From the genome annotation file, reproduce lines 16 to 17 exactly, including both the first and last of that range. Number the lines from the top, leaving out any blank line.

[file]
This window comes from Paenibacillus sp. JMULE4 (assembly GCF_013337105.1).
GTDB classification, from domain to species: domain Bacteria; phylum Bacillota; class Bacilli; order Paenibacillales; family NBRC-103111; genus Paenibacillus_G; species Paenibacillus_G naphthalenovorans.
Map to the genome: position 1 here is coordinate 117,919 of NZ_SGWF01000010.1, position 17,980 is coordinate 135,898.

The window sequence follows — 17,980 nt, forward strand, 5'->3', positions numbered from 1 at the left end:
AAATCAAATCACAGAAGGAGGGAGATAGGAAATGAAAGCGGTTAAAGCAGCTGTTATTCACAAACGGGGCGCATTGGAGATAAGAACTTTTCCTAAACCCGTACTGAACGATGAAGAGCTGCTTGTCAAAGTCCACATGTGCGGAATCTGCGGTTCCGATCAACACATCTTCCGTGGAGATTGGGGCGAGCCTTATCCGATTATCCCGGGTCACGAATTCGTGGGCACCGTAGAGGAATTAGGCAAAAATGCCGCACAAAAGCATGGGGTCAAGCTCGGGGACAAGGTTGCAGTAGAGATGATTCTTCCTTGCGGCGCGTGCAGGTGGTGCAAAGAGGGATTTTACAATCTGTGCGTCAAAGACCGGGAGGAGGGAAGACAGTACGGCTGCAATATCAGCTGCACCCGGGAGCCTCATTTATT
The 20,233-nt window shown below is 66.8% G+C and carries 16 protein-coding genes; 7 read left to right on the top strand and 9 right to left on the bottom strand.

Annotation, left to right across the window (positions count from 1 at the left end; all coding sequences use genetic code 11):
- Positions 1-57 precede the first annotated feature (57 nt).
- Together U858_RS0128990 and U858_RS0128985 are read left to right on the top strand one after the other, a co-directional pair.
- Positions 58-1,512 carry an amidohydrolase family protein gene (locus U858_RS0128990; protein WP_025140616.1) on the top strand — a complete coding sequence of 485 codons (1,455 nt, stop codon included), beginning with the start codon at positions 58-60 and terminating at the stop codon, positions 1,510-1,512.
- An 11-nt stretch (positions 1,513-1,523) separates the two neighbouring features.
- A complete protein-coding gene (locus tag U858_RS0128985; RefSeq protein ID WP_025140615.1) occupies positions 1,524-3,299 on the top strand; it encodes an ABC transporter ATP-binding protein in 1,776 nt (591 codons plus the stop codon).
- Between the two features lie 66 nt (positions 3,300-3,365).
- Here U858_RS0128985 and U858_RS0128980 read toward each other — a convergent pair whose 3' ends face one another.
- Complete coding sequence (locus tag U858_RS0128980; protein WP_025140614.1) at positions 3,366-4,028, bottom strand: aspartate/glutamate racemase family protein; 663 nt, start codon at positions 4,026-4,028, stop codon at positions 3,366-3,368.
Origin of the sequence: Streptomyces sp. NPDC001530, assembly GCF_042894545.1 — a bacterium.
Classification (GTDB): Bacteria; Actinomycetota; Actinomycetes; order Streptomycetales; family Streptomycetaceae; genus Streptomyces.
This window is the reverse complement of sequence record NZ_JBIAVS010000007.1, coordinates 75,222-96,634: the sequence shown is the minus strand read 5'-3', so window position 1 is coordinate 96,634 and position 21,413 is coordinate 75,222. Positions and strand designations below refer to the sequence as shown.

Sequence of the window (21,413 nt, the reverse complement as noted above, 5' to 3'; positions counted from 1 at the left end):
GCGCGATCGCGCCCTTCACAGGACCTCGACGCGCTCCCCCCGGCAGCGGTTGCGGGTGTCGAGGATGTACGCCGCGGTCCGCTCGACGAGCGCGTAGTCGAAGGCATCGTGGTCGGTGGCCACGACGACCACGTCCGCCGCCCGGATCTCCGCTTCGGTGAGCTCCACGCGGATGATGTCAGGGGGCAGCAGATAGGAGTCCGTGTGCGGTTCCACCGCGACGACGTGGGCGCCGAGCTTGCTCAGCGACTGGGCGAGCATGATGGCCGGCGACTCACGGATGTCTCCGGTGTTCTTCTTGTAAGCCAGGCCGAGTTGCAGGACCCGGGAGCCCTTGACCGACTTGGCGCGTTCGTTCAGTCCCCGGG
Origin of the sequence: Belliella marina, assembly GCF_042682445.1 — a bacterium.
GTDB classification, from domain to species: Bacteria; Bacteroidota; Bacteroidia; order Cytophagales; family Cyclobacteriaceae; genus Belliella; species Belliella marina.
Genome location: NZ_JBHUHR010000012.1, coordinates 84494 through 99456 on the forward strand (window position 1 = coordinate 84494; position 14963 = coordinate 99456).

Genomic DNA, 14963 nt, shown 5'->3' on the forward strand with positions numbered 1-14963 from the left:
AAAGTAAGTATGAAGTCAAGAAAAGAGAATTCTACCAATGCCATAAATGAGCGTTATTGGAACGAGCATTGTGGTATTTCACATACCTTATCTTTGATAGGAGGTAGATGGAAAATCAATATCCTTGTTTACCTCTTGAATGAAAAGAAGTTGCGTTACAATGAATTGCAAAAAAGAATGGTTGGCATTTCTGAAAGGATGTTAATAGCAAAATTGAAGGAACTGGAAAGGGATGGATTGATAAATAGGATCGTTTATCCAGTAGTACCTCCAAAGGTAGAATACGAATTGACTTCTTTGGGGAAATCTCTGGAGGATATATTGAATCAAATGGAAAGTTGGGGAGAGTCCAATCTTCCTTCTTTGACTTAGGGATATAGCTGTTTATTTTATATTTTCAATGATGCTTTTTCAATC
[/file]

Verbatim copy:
Origin of the sequence: Streptomyces sp. NPDC001530, assembly GCF_042894545.1 — a bacterium.
Classification (GTDB): Bacteria; Actinomycetota; Actinomycetes; order Streptomycetales; family Streptomycetaceae; genus Streptomyces.